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News Brief

designed by Sara Bloomberg



1. UC to pay damages in Davis pepper-sprayingThe University of California will pay damages of $30,000 to each of the 21 UC Davis students and alumni who were pepper-sprayed by campus police during an otherwise peaceful protest 10 months ago, the university system announced on Sept. 26.

The agreement, which must still be approved in federal court, also calls for UC to pay a total of $250,000 to the plaintiffs’ attorneys and sets aside a maximum of $100,000 to pay up to $20,000 to any other individuals who join the class-action lawsuit by proving they were either arrested or directly pepper-sprayed, a university statement said.

An officer sprayed seated students directly in their faces at close range during a Nov. 18, 2011 Occupy rally.

A video of the incident was posted online and triggered national outrage. (Stephen Ceasar/Los Angeles Times/MCT)

PHOTOS (from MCT Photo Service, 202-383-6099): CMP-UC-PEPPERSPRAY

2. New state chancellor has ties to Student Success Task Force

A member of the now defunct Student Success Task Force was named Sept. 26 as the new chancellor of California’s 112 community colleges.

Brice Harris will take on his new role on Nov. 6 and replaces Jack Scott, who retired in September after three and a half years in the position.

The Task Force, which convened from January 2011 to December 2011, made sweeping changes to the community college system and is now known as the Student Success Act of 2012.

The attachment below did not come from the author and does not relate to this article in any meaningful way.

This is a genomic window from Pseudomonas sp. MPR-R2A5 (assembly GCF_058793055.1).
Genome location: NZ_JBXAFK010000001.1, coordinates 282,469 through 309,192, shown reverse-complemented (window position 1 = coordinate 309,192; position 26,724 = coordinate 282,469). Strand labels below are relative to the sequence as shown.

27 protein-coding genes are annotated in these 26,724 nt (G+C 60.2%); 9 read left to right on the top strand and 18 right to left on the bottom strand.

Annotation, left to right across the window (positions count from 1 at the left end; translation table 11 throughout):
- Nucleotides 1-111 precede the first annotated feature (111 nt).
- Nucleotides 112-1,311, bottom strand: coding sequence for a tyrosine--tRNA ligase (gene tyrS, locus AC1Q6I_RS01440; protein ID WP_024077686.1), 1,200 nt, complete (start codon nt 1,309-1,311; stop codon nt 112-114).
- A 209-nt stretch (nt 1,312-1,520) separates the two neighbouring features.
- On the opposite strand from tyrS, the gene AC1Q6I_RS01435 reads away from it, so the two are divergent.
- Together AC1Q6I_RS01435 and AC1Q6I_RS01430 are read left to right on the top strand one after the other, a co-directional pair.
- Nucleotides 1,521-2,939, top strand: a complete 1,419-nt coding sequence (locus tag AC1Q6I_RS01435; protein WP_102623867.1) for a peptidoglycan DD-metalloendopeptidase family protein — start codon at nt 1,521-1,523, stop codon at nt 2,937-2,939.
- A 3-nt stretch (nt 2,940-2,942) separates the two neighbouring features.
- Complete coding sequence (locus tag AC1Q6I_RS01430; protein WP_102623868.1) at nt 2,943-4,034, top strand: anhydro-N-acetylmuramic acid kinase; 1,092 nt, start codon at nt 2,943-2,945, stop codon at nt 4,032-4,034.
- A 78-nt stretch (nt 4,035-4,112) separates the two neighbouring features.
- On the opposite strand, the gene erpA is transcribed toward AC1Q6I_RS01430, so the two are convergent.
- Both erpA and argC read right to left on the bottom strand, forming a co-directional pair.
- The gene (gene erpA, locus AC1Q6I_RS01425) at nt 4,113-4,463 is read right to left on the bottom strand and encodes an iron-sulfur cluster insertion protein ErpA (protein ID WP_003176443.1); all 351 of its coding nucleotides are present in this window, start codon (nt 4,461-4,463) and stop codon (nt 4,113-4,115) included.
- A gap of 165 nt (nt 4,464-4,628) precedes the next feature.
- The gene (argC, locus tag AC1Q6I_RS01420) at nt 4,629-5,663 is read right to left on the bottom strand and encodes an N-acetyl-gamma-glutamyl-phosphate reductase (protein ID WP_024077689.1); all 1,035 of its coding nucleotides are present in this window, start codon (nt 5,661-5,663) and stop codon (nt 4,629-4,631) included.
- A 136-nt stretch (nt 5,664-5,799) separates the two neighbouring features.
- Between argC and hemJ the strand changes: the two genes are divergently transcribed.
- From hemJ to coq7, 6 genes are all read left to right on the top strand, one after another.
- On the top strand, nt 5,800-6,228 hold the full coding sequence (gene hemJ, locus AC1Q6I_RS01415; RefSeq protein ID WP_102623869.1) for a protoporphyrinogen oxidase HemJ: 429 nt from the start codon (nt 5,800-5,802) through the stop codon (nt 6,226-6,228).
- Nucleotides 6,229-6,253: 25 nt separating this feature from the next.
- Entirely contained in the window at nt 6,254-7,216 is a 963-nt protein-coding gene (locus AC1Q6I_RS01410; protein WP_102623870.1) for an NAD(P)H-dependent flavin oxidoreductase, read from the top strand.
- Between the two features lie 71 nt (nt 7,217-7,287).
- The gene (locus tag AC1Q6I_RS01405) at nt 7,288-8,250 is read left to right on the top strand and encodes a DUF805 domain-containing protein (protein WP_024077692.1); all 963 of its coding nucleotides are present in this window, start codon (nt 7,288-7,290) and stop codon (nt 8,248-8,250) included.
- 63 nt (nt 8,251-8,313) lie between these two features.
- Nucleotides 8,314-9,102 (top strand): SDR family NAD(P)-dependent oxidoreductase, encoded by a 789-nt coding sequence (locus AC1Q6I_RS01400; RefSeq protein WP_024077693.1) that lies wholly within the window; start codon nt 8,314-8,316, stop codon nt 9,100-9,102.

Gov. Jerry Brown signed the act into law on Sept. 27.

It prioritizes transfer students and students seeking degrees.

It will also prevent low-income students from receiving Board of Governors fee waivers if they don’t maintain their grades at a minimum level.

Originally, the task force recommended instituting unit caps to determine financial aid eligibility but the new law prevents this. In other words, if a student took too many courses, they would no longer receive BOG waivers.

Dozens of community colleges, students and faculty across the state, including The Guardsman, opposed the task force and its findings.

You can read the law here: (Sara Bloomberg/The Guardsman)

3. West Nile virus reported near Ocean campus

A bird infected with West Nile Virus was found near Ocean campus early in September.

According to other news reports, only one human case has been reported in San Francisco since then.

The virus is passed to humans by mosquitoes.

4. Board approves draft plan for ACCJC

The Board of Trustees approved Sept. 27 a draft plan that addresses the 14 problems laid out in the Accrediting Commission for Community and Junior College’s evaluation released in July.

The plan includes a revised mission statement, a list of potential cuts—including closing the Castro and Park Presidio centers— and creating new administrator positions.

Staff and faculty unions have already agreed to further cuts, as well.

Department chairs could be eliminated, too, as recommended by a Sept. 14 report by the Fiscal Crisis Management and Assessment Team, an independent agency hired by the state chancellor’s office to evaluate City College’s finances.

In its report, the fiscal team acknowledges that faculty, staff and chair contracts are subject to collective bargaining agreements.

In July, the accrediting commission criticized the school for having too few experienced administrators.


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